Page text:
Ideas from 'Guide to Ground' by Kit Fine [2012], by Theme Structure

[found in 'Metaphysical Grounding' (ed/tr Correia,F/Schnieder,B) [CUP 2012,978-1-107-02289-8]].

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1. Philosophy / E. Nature of Metaphysics / 4. Metaphysics beyond Science
Realist metaphysics concerns what is real; naive metaphysics concerns natures of things
3. Truth / B. Truthmakers / 3. Truthmaker Maximalism
Truths need not always have their source in what exists
3. Truth / B. Truthmakers / 7. Making Modal Truths
If the truth-making relation is modal, then modal truths will be grounded in anything
5. Theory of Logic / B. Logical Consequence / 1. Logical Consequence
Logical consequence is verification by a possible world within a truth-set
7. Existence / C. Structure of Existence / 1. Grounding / a. Nature of grounding
2+2=4 is necessary if it is snowing, but not true in virtue of the fact that it is snowing
If you say one thing causes another, that leaves open that the 'other' has its own distinct reality
An immediate ground is the next lower level, which gives the concept of a hierarchy
'Strict' ground moves down the explanations, but 'weak' ground can move sideways
We learn grounding from what is grounded, not what does the grounding
7. Existence / C. Structure of Existence / 1. Grounding / b. Relata of grounding
If grounding is a relation it must be between entities of the same type, preferably between facts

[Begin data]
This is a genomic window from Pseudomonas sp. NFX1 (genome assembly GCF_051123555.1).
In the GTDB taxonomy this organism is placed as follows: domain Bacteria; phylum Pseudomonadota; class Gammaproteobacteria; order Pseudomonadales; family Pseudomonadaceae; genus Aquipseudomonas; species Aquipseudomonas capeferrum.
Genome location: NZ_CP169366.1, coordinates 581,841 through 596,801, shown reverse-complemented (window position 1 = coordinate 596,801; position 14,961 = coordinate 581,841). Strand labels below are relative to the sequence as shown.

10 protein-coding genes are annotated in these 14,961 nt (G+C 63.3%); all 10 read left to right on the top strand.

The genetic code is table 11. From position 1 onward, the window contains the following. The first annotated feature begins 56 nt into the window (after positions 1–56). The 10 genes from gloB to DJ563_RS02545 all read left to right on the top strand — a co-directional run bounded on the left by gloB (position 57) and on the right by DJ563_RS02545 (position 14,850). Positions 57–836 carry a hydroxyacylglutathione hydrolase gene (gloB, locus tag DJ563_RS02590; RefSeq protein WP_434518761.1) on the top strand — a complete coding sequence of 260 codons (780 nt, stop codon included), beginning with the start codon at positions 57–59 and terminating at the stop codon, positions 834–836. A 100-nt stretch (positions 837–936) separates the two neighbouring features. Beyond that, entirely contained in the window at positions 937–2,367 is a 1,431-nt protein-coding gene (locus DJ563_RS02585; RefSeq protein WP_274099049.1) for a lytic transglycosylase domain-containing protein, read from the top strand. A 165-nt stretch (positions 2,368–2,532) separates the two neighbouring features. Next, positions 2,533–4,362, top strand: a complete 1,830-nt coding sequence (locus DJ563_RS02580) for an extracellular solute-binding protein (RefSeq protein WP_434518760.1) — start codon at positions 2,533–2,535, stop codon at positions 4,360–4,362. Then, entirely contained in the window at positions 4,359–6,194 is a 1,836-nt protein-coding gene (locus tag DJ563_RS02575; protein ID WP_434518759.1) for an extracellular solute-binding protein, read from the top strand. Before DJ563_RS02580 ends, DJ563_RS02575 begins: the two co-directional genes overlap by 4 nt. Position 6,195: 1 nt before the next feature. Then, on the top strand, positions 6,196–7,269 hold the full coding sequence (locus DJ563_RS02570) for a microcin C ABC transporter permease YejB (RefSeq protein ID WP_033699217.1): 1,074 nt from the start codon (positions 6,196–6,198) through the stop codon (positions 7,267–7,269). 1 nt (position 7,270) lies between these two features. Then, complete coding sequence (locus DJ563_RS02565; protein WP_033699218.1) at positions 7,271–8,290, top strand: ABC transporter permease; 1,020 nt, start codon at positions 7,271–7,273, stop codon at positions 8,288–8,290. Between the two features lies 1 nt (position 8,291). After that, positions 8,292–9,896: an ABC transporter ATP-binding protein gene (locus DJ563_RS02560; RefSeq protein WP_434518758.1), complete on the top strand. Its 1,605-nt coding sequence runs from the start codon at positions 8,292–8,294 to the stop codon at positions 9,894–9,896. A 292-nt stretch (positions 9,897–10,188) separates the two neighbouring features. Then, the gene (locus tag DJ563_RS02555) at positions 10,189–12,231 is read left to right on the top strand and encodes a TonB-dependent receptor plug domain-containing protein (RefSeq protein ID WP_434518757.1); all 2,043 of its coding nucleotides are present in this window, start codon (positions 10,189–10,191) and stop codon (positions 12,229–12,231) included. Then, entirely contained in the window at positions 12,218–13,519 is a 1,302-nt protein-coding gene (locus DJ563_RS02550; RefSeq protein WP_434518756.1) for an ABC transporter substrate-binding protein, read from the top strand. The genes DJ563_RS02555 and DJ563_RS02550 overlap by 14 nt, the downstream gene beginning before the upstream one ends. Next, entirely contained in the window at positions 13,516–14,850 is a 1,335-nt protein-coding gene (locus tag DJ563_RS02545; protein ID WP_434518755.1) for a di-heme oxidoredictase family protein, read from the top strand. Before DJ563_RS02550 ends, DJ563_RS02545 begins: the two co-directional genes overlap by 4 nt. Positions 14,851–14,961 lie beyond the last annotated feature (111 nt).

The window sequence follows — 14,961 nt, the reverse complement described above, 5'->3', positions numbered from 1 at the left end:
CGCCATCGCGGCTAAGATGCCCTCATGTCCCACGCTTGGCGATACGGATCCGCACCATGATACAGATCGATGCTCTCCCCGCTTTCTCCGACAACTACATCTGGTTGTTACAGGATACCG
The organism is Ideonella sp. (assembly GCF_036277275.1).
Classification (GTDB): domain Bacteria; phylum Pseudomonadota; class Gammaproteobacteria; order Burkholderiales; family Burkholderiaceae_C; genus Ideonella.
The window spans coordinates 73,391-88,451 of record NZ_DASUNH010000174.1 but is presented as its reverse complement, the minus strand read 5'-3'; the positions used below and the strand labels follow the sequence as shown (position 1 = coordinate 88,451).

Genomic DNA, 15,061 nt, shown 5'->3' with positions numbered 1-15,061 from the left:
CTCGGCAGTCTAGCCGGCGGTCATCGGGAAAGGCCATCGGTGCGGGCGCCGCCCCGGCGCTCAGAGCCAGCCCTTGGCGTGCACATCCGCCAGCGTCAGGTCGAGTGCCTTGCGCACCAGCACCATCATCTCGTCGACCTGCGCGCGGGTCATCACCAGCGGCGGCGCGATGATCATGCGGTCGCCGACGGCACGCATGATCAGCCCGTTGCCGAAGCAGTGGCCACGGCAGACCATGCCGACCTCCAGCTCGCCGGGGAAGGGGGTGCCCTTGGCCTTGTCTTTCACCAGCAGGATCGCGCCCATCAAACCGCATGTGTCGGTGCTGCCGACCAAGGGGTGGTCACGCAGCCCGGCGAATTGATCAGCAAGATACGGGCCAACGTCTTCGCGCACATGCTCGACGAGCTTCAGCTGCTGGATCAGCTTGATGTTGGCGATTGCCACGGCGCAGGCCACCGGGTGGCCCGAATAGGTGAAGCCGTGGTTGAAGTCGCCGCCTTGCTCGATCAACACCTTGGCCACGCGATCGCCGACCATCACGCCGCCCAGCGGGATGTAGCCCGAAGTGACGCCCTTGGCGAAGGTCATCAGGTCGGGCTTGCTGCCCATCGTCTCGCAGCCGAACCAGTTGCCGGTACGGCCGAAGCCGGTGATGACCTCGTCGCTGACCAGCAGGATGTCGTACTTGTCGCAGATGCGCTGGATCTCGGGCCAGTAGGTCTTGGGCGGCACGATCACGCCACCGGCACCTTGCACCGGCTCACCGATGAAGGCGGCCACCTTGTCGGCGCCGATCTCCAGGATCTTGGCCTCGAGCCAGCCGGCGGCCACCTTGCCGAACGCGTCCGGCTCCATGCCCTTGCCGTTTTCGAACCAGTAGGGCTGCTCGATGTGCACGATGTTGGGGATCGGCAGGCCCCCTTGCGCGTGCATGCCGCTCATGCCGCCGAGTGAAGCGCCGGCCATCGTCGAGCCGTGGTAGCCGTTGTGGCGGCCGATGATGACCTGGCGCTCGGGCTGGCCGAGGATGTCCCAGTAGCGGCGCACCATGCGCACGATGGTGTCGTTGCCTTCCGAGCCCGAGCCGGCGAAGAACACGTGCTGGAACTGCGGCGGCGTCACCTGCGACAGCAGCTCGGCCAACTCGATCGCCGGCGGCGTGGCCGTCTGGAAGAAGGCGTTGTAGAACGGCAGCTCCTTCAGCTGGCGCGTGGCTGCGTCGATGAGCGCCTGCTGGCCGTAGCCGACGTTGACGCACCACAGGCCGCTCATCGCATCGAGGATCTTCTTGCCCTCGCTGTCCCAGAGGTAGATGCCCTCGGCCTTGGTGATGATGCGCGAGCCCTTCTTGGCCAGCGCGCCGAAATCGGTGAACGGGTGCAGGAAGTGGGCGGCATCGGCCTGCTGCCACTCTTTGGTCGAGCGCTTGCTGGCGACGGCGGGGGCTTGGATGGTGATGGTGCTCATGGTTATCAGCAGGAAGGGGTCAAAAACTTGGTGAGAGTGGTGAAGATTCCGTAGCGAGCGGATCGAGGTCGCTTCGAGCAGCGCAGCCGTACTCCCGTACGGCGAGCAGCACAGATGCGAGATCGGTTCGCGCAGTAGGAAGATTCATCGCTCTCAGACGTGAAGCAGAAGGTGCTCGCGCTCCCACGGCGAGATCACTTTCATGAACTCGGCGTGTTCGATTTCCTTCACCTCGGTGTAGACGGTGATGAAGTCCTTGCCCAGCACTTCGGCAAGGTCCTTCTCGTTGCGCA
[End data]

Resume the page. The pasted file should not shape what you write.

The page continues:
Ground is best understood as a sentence operator, rather than a relation between predicates
7. Existence / C. Structure of Existence / 1. Grounding / c. Grounding and explanation
Philosophical explanation is largely by ground (just as cause is used in science)
Only metaphysical grounding must be explained by essence
7. Existence / C. Structure of Existence / 1. Grounding / d. Grounding and reduction
We can only explain how a reduction is possible if we accept the concept of ground
7. Existence / D. Theories of Reality / 7. Facts / a. Facts
Facts, such as redness and roundness of a ball, can be 'fused' into one fact
9. Objects / E. Objects over Time / 5. Temporal Parts
Even a three-dimensionalist might identify temporal parts, in their thinking
10. Modality / C. Sources of Modality / 1. Sources of Necessity
Each basic modality has its 'own' explanatory relation
Every necessary truth is grounded in the nature of something
14. Science / D. Explanation / 2. Types of Explanation / a. Types of explanation
We explain by identity (what it is), or by truth (how things are)
Is there metaphysical explanation (as well as causal), involving a constitutive form of determination?
17. Mind and Body / D. Property Dualism / 5. Supervenience of mind
If mind supervenes on the physical, it may also explain the physical (and not vice versa)